Have you ever wondered why some people are attracted to each other?
Or why some of your friends are more open to persuasion than
others? Perhaps you've always wanted to know how to tell if someone
is lying to you?
"Social Psychology" comes with a companion website at www.palgrave.com/psychology/suttondouglas where students and lecturers can find a host of high-quality supporting materials.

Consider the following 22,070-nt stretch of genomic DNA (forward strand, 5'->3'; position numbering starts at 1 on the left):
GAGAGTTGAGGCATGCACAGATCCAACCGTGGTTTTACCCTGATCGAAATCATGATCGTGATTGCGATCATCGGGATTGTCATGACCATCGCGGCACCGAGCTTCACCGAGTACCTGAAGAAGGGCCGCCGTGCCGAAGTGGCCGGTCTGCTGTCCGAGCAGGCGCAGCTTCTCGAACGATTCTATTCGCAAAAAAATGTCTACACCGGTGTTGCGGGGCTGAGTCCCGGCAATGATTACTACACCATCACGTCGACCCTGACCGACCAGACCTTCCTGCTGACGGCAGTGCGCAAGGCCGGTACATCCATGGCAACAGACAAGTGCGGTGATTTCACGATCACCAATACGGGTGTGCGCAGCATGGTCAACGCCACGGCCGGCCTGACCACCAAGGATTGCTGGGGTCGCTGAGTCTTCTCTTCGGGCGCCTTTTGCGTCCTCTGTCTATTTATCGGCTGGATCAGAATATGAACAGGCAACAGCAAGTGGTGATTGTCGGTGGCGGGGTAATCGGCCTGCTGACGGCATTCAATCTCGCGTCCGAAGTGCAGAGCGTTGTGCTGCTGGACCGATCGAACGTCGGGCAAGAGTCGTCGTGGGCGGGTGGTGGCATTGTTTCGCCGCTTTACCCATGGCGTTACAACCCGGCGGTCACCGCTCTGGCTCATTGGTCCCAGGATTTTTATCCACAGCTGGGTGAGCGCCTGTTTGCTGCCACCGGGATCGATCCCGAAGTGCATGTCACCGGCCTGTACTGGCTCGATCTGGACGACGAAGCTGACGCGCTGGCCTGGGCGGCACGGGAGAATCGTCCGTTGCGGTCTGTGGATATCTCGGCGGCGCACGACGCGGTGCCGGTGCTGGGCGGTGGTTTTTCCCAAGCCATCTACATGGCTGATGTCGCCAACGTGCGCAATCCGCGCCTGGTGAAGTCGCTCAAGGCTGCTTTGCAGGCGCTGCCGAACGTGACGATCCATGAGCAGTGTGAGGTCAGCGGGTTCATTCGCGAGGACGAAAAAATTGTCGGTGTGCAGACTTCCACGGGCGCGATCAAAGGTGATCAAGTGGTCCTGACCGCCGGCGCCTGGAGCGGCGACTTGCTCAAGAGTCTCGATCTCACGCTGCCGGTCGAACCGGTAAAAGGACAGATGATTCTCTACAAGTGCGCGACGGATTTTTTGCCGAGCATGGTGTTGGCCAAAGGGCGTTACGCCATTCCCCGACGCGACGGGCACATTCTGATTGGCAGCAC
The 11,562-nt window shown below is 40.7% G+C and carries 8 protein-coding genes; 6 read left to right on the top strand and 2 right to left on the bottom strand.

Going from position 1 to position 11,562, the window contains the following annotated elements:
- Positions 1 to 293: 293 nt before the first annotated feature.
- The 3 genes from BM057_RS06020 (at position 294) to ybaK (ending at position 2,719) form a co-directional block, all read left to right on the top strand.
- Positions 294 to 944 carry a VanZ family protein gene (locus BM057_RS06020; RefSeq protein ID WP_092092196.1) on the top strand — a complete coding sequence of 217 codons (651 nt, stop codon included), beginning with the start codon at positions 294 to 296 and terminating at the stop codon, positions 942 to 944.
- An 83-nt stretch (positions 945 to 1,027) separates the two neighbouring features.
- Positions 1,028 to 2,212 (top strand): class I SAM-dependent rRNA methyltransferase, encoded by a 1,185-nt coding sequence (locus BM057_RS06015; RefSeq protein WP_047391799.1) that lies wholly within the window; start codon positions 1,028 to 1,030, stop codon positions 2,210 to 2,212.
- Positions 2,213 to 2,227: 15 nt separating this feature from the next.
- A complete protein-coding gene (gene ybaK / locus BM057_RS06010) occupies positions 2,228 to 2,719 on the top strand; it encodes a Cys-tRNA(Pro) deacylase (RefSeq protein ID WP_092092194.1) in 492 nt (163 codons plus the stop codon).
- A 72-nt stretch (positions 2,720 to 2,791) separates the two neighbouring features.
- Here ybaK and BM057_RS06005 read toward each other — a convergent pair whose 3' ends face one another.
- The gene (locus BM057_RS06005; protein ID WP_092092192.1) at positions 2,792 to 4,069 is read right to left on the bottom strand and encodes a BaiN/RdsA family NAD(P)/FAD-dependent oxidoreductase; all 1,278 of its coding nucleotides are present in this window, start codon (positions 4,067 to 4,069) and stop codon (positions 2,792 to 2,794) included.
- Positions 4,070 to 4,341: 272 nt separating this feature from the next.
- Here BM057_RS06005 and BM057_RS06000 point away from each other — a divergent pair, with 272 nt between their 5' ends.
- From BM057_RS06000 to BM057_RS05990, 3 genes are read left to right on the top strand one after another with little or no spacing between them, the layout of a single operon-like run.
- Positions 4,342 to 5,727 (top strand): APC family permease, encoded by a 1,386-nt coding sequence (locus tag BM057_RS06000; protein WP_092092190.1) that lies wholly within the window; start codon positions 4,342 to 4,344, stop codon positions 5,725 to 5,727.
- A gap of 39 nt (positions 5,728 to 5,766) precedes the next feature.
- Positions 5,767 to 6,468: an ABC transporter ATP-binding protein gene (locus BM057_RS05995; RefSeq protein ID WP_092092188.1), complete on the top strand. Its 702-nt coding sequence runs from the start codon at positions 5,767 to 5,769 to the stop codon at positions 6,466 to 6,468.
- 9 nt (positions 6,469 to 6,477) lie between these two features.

Good conversation is at the heart of networking, meetings, interviews, negotiations and raising your profile. It can ease your way in work, enabling you to build alliances, create strong relationships with staff, bosses and clients, succeed at interviews, motivate and inspire. But conversation is something most of us were never taught! We learn to speak as babies, but how conversation actually works is something most of us pick up only haphazardly, and many have yet to learn. Why is it some of us are stuck for words, but others blabber or can t stop? What is it that some people have naturally which enables them to converse comfortably and easily, to engage people and build better relationships? The Art of Conversation will show you step by step how to converse skillfully and enjoyably with other people, at home, at work, on the phone and in the street- even if you re daunted now, discover the difference good conversation can make in every aspect of your life. Learn to: -Overcome the most common block to good conversation- fear; find out how to break the silence and keep the conversation going - Understand the different types of conversation and how they work- which topics and language are suitable for the occasion - Learn simple methods for being heard and understood, including speaking clearly and audibly, listening well and using non-verbal communication - Find out how to hold a conversation in tricky situations, including how to disagree, how to speak to those in authority and people you find difficult -Use conversation to form relationships, improve friendships, make the sale, chat people up, to learn, influence and persuade.